Outcome of carotid artery interventions among female patients, 2004 to 2005

Caron B. Rockman, Karan Garg, Glenn R. Jacobowitz, Jeffrey S. Berger, Firas F. Mussa, Neal S. Cayne, Mark A. Adelman, Thomas S. Maldonado

Research output: Contribution to journalArticlepeer-review

62 Scopus citations


Background: The benefit of carotid endarterectomy (CEA) in female patients has been questioned by various randomized, prospective trials, particularly in asymptomatic cases; several have noted an increase in perioperative stroke among women after CEA. The outcome of carotid angioplasty and stenting (CAS) has not been extensively examined in women. This study examined the outcome of CEA and CAS in women vs men by using a national database. Methods: Outcomes of CEA and CAS were stratified by sex using discharge data from the Nationwide Inpatient Sample (NIS), Healthcare Cost and Utilization Project (HCUP), Agency for Healthcare Research and Quality. The NIS was used to identify patient discharges that occurred during 2004 and 2005. Appropriate International Classification of Diseases, 9th Revision (ICD-9) procedure and diagnosis codes were used to identify CEA and CAS cases. Outcome measures included in-hospital perioperative stroke and death. Comparisons of demographics, procedures, and outcome were performed between men and women. Additional analysis was performed among women alone to attempt to identify whether improved outcome was noted with either procedure. Results: Of 54,658 procedures, 94.2% were CEA and 5.8% were CAS. Women comprised 42.3% of the analyzed cases. Women and men were equally likely to be symptomatic (5.3% vs 5.3%, P = .8). Women were significantly less likely to undergo CAS than men (5.4% vs 6.1%, P < .001). Women and men had equivalent rates of perioperative stroke when undergoing CEA (1.0% vs 1.0%, P = .9) and CAS (2.7% vs 2.0%, P = .2). Symptomatic women had a significantly higher rate of perioperative stroke overall than did symptomatic men (3.8% vs 2.3%, P = .03). Asymptomatic women had a significantly lower perioperative stroke rate after CEA than after CAS (0.9% vs 2.1%, P < .001). Rates of perioperative showed a trend favoring CEA vs CAS among symptomatic women (3.4% vs 6.2%, P = .1). Conclusions: The concern regarding an increased perioperative stroke rate after CEA among asymptomatic women appears to be unfounded. The perioperative stroke rate among symptomatic women was higher than that of symptomatic men, but still well within the acceptable range for symptomatic patients undergoing a cerebrovascular intervention. Nationally, women underwent CAS significantly less frequently than did men. Outcome among women for perioperative stroke favored CEA over CAS, particularly in asymptomatic patients. CEA may be the preferred treatment in women seeking intervention for cerebrovascular disease, unless compelling reasons exist to perform CAS.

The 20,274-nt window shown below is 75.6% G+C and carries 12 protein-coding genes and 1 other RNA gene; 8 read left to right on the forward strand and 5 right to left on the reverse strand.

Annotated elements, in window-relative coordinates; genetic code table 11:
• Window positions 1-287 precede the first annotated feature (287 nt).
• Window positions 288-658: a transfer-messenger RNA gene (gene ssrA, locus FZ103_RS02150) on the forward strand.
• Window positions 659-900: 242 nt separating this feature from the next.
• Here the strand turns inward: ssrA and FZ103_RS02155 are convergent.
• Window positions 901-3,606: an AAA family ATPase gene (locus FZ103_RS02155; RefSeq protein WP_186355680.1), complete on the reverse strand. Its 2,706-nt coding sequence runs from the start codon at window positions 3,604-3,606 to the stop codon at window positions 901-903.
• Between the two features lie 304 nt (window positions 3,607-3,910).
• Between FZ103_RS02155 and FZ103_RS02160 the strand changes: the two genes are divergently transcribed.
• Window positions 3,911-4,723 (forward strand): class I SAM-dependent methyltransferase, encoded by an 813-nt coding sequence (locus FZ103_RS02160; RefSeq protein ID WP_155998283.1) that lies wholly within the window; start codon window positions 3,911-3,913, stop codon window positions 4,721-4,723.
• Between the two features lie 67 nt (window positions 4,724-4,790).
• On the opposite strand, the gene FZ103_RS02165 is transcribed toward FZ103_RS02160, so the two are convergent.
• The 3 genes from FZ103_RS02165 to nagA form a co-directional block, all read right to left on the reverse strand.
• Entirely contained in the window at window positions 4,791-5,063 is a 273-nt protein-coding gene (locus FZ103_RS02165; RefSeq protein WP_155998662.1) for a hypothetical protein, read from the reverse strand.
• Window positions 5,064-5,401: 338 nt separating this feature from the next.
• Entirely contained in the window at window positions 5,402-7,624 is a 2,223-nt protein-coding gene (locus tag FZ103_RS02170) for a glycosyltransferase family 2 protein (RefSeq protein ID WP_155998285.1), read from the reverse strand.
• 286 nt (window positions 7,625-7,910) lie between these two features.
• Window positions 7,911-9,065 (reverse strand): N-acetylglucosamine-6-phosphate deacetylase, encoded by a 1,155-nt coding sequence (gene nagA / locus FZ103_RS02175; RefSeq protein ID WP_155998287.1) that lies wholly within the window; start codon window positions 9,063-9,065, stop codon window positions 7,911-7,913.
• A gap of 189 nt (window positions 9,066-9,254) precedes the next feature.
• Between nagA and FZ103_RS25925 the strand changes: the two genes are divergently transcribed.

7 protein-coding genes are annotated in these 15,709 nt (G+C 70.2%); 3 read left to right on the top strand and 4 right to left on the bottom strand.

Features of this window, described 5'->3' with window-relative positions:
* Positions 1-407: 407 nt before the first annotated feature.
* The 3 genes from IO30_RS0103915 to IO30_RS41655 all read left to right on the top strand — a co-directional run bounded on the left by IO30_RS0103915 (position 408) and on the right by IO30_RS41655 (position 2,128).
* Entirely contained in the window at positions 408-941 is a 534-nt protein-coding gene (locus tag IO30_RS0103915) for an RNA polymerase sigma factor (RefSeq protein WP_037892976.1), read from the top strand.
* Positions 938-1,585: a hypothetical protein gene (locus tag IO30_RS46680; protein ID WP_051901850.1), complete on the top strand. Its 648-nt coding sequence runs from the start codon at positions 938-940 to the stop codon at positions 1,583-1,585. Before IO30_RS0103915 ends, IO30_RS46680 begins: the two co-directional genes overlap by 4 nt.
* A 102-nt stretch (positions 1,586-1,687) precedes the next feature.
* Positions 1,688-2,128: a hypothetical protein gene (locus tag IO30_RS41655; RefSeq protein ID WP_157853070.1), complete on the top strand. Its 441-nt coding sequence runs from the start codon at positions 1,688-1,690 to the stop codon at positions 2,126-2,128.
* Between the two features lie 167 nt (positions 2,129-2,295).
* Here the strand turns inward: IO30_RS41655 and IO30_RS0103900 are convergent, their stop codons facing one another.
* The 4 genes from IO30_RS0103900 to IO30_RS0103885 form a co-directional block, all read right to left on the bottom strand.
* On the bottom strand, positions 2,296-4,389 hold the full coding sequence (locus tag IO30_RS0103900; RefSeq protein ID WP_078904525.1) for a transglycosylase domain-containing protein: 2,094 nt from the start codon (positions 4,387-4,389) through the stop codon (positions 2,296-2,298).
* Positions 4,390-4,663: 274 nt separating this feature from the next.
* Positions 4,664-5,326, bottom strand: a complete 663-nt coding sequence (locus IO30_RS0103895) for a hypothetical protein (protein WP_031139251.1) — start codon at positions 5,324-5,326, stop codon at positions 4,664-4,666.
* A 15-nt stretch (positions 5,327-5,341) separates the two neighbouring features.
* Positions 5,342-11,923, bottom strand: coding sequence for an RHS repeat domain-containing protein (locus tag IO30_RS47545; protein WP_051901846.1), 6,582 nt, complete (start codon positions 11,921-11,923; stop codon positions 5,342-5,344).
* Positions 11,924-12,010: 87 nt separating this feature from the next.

Original languageEnglish (US)
Pages (from-to)1457-1464
Number of pages8
JournalJournal of Vascular Surgery
Issue number6
StatePublished - Jun 2011
Externally publishedYes

ASJC Scopus subject areas

  • Surgery
  • Cardiology and Cardiovascular Medicine


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